Have you ever wondered about what makes you, you? Is it your body in its entirety, is it any particular organ or perhaps do you believe in souls? These are fundamental philosophical questions that have always managed to escape the reach of science. Today science is nowhere close to providing an answer to the question-” What defines individuality and consciousness?”. However, a few scholars are coming up with some insightful and rational answers.

One such answer is closely related to your brain and its entire neural pathway consisting of 86 billion neurons- the connectome.

Throughout history heartbeat, pulse and breathing have been used to distinguish the living from the dead. However with growth in science and technology that might not be true anymore. A person can now be given mechanical life support that operates the heart and the lungs to keep him/her alive. Death today is defined more by the presence or absence of neural activity in the brain.

The human brain, it is to be noted, is a mysterious organ. Science has been trying hard to understand the relationship between its structure and function. Today there are well defined clinical procedures to orchestrate a heart, kidney or eye transplant, but the same is not possible with the brain. Even if it were possible, who do you think the person after a brain transplant is going to be? Is it the donor or the person who underwent the transplant itself?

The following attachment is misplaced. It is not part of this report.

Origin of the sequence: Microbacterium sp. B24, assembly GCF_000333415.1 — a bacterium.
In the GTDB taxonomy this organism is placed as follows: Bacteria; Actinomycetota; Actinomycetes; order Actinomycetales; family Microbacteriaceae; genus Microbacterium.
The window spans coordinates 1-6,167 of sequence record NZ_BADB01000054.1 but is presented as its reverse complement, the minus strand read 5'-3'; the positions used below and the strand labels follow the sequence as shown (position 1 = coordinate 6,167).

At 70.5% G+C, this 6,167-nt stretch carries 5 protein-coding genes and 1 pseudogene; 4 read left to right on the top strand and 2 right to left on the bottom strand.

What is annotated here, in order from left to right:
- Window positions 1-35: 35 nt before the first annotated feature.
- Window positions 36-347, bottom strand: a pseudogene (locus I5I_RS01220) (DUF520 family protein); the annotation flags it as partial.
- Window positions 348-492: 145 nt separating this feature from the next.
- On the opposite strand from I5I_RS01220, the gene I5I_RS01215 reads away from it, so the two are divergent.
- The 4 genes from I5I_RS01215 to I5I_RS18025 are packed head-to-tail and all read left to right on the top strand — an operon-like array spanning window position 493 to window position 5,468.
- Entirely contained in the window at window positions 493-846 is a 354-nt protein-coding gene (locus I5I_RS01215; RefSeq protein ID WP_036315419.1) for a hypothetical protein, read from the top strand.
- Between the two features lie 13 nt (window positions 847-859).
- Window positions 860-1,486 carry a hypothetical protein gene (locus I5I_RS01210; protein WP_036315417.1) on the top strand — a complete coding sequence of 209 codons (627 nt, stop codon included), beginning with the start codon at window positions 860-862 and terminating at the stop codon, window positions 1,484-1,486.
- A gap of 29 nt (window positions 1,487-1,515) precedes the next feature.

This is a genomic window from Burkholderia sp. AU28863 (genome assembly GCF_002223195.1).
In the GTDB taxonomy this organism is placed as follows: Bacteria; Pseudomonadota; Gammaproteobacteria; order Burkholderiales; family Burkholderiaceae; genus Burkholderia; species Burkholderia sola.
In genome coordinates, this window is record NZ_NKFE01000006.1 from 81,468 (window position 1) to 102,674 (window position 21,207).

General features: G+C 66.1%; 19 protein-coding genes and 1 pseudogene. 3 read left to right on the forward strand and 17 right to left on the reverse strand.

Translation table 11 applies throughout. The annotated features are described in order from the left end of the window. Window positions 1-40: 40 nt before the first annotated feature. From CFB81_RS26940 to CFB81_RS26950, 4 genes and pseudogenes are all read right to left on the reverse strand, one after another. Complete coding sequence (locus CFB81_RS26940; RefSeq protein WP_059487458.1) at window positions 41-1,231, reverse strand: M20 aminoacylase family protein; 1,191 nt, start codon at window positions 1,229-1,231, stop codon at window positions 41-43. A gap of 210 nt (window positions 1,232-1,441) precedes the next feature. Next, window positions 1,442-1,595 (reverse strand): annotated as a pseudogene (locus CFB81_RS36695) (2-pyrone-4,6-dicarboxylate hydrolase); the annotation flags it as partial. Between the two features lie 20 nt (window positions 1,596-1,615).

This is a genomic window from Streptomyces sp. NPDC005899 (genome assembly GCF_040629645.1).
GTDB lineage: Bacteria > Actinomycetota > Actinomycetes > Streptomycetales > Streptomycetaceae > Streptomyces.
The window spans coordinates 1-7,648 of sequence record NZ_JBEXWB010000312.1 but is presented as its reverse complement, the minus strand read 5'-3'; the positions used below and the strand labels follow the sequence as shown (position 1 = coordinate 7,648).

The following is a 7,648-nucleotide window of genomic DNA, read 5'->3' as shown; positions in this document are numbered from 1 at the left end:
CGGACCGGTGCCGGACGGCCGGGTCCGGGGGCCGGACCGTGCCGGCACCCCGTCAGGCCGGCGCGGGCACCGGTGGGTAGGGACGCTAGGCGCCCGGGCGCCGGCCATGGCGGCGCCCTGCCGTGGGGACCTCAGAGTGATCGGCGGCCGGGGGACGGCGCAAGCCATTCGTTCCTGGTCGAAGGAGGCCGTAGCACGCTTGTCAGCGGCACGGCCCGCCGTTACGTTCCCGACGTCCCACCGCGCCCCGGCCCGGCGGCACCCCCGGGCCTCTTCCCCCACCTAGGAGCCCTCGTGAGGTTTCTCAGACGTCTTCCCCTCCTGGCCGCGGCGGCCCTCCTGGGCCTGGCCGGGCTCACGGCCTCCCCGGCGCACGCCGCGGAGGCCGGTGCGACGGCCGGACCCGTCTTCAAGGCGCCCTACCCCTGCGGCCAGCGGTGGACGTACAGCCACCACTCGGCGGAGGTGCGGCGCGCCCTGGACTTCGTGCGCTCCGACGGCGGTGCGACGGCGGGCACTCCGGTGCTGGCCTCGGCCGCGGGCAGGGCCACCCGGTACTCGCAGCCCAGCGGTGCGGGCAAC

Another interesting aspect of our brain is the way it stores our memories and experiences. There is, interestingly, no physical part/location within the brain that is responsible for the storage of memories. Instead, the entire brain along with all of its neural connections and pathways, the connectome, is where your memories are believed to be stored. The connectome is also what is believed to make you, you.